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      The allure of a mean friend: Relationship quality and processes of aggressive adolescents with prosocial skills

      , ,
      International Journal of Behavioral Development
      SAGE Publications

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          The company they keep: friendships and their developmental significance.

          Considerable evidence tells us that ¿being liked¿ and ¿being disliked¿ are related to social competence, but evidence concerning friendships and their developmental significance is relatively weak. The argument is advanced that the developmental implications of these relationships cannot be specified without distinguishing between having friends, the identity of one's friends, and friendship quality. Most commonly, children are differentiated from one another in diagnosis and research only according to whether or not they have friends. The evidence shows that friends provide one another with cognitive and social scaffolding that differs from what nonfriends provide, and having friends supports good outcomes across normative transitions. But predicting developmental outcome also requires knowing about the behavioral characteristics and attitudes of children's friends as well as qualitative features of these relationships.
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            Gender and relationships. A developmental account.

            E Maccoby (1990)
            This article argues that behavioral differentiation of the sexes is minimal when children are observed or tested individually. Sex differences emerge primarily in social situations, and their nature varies with the gender composition of dyads and groups. Children find same-sex play partners more compatible, and they segregate themselves into same-sex groups, in which distinctive interaction styles emerge. These styles are described. As children move into adolescence, the patterns they developed in their childhood same-sex groups are carried over into cross-sex encounters in which girls' styles put them at a disadvantage. Patterns of mutual influence can become more symmetrical in intimate male-female dyads, but the distinctive styles of the two sexes can still be seen in such dyads and are subsequently manifested in the roles and relationships of parenthood. The implications of these continuities are considered.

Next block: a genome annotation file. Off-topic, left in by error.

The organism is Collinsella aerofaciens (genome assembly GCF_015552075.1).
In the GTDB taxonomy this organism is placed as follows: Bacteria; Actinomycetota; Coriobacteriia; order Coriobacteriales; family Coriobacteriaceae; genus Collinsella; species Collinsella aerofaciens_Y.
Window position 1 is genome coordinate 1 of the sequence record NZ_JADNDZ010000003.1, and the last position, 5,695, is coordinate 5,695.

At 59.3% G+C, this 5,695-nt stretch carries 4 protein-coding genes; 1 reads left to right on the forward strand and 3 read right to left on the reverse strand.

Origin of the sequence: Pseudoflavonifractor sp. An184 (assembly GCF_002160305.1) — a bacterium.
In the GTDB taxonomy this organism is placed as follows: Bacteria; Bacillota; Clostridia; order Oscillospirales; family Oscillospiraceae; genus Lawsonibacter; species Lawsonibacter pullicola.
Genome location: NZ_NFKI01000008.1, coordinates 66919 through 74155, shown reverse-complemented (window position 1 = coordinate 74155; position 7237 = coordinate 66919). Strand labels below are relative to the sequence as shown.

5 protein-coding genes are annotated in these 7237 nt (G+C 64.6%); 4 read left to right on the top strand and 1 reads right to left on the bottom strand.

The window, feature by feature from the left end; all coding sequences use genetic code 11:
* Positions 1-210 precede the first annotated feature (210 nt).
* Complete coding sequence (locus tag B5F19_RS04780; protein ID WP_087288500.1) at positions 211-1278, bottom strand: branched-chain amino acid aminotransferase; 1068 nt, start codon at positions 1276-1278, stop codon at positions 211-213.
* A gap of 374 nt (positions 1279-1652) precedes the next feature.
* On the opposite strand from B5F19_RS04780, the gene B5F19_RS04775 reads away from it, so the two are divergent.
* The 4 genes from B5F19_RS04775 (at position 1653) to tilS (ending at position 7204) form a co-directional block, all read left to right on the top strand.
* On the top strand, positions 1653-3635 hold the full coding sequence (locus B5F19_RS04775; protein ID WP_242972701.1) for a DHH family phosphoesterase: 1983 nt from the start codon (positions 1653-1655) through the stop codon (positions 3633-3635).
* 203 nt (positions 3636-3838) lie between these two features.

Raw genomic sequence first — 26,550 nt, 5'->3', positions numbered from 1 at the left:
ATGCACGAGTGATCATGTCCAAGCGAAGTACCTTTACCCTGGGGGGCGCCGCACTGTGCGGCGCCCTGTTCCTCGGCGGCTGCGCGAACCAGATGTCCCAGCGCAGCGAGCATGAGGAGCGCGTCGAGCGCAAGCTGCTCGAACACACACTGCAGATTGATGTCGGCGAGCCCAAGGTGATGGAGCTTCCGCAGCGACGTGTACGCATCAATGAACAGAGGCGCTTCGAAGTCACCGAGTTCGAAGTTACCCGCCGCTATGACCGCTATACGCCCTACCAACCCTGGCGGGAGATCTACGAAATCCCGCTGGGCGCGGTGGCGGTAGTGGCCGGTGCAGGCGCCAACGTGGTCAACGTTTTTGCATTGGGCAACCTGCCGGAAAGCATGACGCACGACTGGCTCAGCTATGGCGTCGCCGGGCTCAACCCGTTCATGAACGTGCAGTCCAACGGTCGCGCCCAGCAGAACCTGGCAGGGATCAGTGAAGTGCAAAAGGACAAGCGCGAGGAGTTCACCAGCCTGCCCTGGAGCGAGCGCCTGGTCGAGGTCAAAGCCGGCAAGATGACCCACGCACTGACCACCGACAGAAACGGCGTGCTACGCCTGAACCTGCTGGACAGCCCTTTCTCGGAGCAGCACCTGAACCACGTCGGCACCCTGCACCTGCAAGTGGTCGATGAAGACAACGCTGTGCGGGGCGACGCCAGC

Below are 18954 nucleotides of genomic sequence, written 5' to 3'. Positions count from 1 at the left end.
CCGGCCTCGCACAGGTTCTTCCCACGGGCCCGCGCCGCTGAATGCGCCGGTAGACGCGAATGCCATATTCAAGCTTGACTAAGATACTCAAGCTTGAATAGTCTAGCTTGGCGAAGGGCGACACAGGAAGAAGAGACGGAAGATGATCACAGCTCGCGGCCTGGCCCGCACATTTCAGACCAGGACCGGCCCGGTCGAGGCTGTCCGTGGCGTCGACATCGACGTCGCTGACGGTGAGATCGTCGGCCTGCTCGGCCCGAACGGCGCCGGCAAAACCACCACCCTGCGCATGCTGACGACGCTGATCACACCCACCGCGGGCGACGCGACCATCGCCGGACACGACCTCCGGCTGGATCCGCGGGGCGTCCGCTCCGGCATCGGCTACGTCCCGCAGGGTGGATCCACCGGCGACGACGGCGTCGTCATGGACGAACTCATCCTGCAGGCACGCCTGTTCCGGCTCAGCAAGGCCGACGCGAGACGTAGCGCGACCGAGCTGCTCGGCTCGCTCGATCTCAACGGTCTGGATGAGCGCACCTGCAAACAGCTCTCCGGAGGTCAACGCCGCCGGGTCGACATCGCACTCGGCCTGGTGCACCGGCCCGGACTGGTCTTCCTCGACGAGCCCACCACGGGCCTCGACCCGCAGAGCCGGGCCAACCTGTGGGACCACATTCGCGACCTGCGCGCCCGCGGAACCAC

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              The Ontogenesis of Social Dominance: A Strategy-Based Evolutionary Perspective

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                Author and article information

                Journal
                International Journal of Behavioral Development
                International Journal of Behavioral Development
                SAGE Publications
                0165-0254
                1464-0651
                June 30 2016
                June 30 2016
                : 31
                : 2
                : 170-180
                Article
                10.1177/0165025407074630
                46fabbd1-9261-418b-9471-1503355e4ae4
                © 2016
                History

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